Glenville was a town located in the Hamburg township of Jackson County, North Carolina. Prior to incorporation1891, it was named Hamburgh and later Hamburg, from which the township gets its name. The Hamburgh post office was established there in 1856, but settlement began at least as early as 1827. It was used as a fort in case of attack from the local native Cherokee people.
The town was destroyed in 1941 by Nantahala Power and Light after it built a hydroelectric dam, forming Lake Glenville on the Tuckasegee River the town was built next to. The area is still called Glenville however, and has United States Postal Service ZIP Code 28736, assigned mostly to the many vacation homes now built around the lake.
Spectacular Lake Glenville, home to numerous lake-front and lake-view developments, is the highest man-made mountain lake east of the Mississippi. Surrounded by mountains and woodlands, this six-mile-long lake boasts several beautiful waterfalls and numerous islands. Widely recognized as having pristine water, this lake offers boating, swimming and some of the best mountain-lake fishing in North Carolina.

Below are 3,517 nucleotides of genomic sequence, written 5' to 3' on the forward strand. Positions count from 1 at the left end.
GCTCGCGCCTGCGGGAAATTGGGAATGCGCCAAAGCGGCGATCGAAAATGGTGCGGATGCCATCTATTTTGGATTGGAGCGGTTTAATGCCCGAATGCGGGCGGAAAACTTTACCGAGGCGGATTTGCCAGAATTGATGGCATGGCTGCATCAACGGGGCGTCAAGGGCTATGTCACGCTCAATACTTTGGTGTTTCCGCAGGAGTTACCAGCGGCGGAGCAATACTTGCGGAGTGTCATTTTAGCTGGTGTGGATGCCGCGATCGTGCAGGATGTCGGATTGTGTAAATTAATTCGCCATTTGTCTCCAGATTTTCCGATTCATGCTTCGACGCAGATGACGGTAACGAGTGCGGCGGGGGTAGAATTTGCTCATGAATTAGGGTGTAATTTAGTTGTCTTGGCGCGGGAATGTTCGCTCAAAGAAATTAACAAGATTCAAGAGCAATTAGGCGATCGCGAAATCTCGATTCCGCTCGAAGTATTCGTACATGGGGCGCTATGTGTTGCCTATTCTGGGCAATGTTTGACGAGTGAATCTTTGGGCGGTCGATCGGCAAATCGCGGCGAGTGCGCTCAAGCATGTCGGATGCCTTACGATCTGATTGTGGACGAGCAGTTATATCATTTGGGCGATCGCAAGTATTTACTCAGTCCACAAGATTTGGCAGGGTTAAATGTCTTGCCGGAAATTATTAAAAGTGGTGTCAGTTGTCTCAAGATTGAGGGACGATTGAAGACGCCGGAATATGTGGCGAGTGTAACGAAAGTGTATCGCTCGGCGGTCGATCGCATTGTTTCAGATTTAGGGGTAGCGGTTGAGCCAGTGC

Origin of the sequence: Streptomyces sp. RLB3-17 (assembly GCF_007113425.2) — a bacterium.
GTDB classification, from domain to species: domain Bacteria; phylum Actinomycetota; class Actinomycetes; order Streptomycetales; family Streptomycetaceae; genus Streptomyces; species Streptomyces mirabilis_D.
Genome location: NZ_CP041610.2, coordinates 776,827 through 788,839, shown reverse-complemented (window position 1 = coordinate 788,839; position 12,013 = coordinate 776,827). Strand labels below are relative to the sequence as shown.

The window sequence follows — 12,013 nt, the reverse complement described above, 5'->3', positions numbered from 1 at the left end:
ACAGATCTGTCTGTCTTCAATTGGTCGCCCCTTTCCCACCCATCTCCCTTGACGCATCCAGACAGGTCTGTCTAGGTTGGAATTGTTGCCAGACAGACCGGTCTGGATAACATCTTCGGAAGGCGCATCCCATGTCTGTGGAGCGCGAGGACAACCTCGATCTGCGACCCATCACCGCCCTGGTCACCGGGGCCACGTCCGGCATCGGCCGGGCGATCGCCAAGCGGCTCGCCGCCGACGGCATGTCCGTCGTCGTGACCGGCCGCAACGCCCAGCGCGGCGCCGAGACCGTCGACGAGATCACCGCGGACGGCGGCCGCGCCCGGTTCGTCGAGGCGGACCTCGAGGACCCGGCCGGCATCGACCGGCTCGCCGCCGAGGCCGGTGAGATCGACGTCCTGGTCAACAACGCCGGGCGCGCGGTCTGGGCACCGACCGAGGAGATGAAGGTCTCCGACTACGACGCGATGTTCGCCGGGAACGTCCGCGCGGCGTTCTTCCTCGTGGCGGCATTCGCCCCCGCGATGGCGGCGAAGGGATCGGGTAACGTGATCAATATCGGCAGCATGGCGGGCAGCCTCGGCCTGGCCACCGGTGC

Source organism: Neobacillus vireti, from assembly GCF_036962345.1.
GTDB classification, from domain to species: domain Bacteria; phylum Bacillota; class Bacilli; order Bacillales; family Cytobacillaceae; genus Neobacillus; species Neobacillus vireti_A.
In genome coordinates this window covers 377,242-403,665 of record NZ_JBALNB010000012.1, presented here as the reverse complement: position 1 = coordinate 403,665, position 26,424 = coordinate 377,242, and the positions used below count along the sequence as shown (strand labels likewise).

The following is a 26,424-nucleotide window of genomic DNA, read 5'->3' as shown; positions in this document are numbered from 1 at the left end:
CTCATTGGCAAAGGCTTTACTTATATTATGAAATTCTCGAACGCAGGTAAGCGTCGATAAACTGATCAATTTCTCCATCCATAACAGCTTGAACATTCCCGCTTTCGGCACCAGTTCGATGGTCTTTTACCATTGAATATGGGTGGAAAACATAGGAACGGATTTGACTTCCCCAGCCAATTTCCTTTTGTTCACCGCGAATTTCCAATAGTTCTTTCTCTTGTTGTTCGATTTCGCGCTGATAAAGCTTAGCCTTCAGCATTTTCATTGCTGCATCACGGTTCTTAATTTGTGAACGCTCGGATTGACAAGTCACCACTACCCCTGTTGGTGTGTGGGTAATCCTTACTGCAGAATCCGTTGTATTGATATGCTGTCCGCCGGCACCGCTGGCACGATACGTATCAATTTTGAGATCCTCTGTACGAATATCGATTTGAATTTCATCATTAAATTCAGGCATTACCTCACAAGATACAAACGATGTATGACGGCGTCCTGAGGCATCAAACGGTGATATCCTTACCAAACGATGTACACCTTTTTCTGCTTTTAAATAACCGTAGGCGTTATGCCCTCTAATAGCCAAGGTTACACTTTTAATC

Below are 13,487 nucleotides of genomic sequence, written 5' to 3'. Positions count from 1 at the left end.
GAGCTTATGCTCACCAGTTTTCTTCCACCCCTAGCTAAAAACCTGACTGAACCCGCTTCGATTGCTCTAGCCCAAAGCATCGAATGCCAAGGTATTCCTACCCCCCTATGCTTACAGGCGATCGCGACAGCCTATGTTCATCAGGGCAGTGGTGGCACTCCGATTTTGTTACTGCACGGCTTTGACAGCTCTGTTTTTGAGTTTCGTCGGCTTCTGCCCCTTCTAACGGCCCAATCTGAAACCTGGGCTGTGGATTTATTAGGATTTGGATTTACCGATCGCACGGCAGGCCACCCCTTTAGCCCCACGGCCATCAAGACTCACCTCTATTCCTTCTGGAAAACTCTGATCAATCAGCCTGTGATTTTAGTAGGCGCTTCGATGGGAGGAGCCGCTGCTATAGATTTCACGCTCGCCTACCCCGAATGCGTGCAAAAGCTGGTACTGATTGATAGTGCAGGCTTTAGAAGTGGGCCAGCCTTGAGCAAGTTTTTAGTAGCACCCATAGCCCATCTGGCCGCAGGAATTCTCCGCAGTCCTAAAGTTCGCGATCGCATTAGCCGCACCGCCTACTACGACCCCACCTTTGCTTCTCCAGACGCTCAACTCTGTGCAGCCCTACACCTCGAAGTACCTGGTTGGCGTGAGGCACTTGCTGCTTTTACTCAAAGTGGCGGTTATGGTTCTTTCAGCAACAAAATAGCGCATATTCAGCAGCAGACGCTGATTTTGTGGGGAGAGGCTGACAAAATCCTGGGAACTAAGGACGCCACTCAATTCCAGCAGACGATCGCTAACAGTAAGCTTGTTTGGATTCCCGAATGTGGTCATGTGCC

Although Lake Glenville is a fine recreational asset, it was created in 1941 to be the reservoir for a hydroelectric facility. Power was urgently needed to manufacture aluminum for World War II bombers, so 1500 workers labored around the clock to complete the lake and dam. In 1951, the power plant was named in honor of John Edward Sterling Thorpe, president of Nantahala Power and Light Company (Duke Power). Today, this facility still generates electricity for Cashiers and much of the Southeast.
Glen Laurel, Admiral’s Point, Tater Knob, Glenville Lake Estates, Fenley Forest Tail, Bright Mountain, Glen Pointe, Glen Shore, Strawberry Hill, Summer Cove, Summer Hill, Tahala Shores, The Pointe at Lake Glenville, Buck Knob Island, Buck Knob Landings, Stillpoint and The Lake Club are attractive and interesting neighborhoods carefully tucked in and around the Lake. Each neighborhood is individual and worthy of exploration.